Re: Pre-Columbian Native American Societies

"No soldiers, no gendarmes or police, no nobles, kings, regents, or judges, no prisons, no lawsuits - and  everything takes its orderly course. All quarrels and disputes are settled by the whole of the community affected, by the gens or the tribe, or by the gentes among themselves: only as an extreme and exceptional measure is blood revenge threatened - and our capital punishment is nothing by blood revenge in a civilized form, with all the advantages and drawbacks of civilization. Although there were many more matters to be settled in common than today - the household is maintained by a number of families in common, and is communistic, the land belongs to the tribe, only the small gardens are allotted provisionally to the households - yet there is not need for even a trace of our complicated administrative apparatus with all its ramifications. The decisions are taken by those concerned, and in most cases everything has been already settled by the custom of centuries. There cannot be any poor or needy - the communal household and the gens know their responsibilities towards the old, the sick, and those disabled in war. all are equal and free - the women included. There is no place yet for slaves, nor, as a rule, for the subjugation of other tribes.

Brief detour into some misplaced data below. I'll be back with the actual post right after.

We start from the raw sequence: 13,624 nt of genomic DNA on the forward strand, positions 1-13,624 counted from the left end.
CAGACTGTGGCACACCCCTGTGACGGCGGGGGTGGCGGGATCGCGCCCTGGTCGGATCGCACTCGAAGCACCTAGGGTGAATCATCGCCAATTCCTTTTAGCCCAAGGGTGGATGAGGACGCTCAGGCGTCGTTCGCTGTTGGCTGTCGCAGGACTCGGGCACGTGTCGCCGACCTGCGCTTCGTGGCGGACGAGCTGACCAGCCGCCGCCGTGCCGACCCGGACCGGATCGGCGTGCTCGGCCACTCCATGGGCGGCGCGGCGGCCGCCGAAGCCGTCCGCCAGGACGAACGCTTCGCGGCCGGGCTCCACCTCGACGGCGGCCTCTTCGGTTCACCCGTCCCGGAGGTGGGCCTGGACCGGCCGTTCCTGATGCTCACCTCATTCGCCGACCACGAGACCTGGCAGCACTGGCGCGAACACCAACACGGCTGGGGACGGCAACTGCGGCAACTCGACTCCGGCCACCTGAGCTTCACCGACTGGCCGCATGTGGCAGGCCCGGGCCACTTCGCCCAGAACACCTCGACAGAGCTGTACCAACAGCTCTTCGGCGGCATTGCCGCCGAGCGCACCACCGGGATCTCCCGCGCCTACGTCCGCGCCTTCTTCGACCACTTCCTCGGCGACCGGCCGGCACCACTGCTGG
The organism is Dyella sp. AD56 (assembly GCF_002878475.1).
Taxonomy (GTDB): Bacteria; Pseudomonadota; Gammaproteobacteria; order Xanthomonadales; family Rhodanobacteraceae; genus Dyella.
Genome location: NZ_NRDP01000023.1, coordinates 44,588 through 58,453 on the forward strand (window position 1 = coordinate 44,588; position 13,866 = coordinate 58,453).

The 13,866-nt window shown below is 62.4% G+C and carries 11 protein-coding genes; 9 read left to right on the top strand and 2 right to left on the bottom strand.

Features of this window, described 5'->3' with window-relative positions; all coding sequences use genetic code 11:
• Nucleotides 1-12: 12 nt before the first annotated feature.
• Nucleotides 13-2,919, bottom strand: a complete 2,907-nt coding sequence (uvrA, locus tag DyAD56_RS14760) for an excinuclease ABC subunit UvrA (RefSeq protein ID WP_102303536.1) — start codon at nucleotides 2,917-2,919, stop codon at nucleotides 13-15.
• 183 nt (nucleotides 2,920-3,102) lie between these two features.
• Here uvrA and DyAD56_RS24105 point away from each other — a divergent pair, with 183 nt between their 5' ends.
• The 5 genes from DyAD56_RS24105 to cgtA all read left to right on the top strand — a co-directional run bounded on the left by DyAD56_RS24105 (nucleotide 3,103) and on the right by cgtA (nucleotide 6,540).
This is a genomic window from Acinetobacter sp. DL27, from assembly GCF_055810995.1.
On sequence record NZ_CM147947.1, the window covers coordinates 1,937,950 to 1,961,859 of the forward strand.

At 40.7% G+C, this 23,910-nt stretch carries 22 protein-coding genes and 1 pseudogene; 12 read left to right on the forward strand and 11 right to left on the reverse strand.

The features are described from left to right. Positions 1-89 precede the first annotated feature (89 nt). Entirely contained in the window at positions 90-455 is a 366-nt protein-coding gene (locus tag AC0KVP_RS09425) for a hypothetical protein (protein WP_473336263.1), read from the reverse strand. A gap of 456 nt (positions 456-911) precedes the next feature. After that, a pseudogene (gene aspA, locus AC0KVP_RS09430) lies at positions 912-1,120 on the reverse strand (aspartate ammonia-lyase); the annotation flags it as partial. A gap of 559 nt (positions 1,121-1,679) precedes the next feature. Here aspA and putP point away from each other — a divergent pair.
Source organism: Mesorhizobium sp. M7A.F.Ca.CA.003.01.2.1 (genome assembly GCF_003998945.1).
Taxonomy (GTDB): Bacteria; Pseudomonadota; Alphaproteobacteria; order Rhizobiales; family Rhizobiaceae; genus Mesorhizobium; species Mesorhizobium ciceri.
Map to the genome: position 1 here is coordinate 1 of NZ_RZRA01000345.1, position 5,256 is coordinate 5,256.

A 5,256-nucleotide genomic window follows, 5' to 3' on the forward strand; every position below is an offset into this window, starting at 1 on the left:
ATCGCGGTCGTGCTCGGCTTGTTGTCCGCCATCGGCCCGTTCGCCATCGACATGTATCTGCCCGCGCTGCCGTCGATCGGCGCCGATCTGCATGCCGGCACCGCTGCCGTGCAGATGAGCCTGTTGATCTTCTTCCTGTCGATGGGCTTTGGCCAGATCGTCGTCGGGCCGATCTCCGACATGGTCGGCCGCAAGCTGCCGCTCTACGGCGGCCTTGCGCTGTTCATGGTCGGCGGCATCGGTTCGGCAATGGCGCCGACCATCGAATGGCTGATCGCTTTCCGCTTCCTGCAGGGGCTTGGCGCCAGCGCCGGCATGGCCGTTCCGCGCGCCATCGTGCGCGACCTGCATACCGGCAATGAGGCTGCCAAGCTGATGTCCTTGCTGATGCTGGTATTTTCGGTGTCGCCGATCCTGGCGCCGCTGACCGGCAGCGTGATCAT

And what men and women such a society breeds is proved by the admiration inspired in all white people who have come into contact with unspoiled Indians, by the personal dignity, uprightness, strength of character, and courage of these barbarians.
This is what men and society were before the division into classes. And when we compare their position with that of the overwhelming majority of civilized men today, and enormous gulf separates the present-day proletarian and peasant from the free member of the old gentile society.
But we must not forget that this organization was doomed. It did not go beyond the tribe. The confederacy of tribes already marks the beginning of its collapse. Outside the tribe was outside the law. Wherever there was not an explicit treaty of peace, tribe was at war with tribe, and wars were waged with the cruelty which distinguishes man from other animals, and which was only mitigated later by self-interest. This constitution presupposed an extremely undeveloped state of production and therefore and extremely sparse population over a wide area. Man's attitude to nature was therefore one of almost complete subjection to a strange incomprehensible power. Man was bounded by his tribe, both in relation to strangers from the outside the tribe and to himself. Thus, the power of the primitive society had to be broken and broken it was. But broken by influences which from the very start appear as a degradation, a fall from the simple moral greatness of the old gentile society. The lowest interests - base greed, brutal appetites, sordid avarice, selfish robbery of the common wealth - inaugurate the new, civilized, class society. It is by the vilest means - theft, violence, fraud, treason - that the old classless gentile society is underminded and overthrown. And the new society itself, during all the two and a half thousand years of its existence, has never been anything else b the development of the small minority at the expense of the exploited and oppressed majority; today it is so more than ever before."

- Frederick Engels
(excerpted from: The Origin of the Family, Private Property, and the State)

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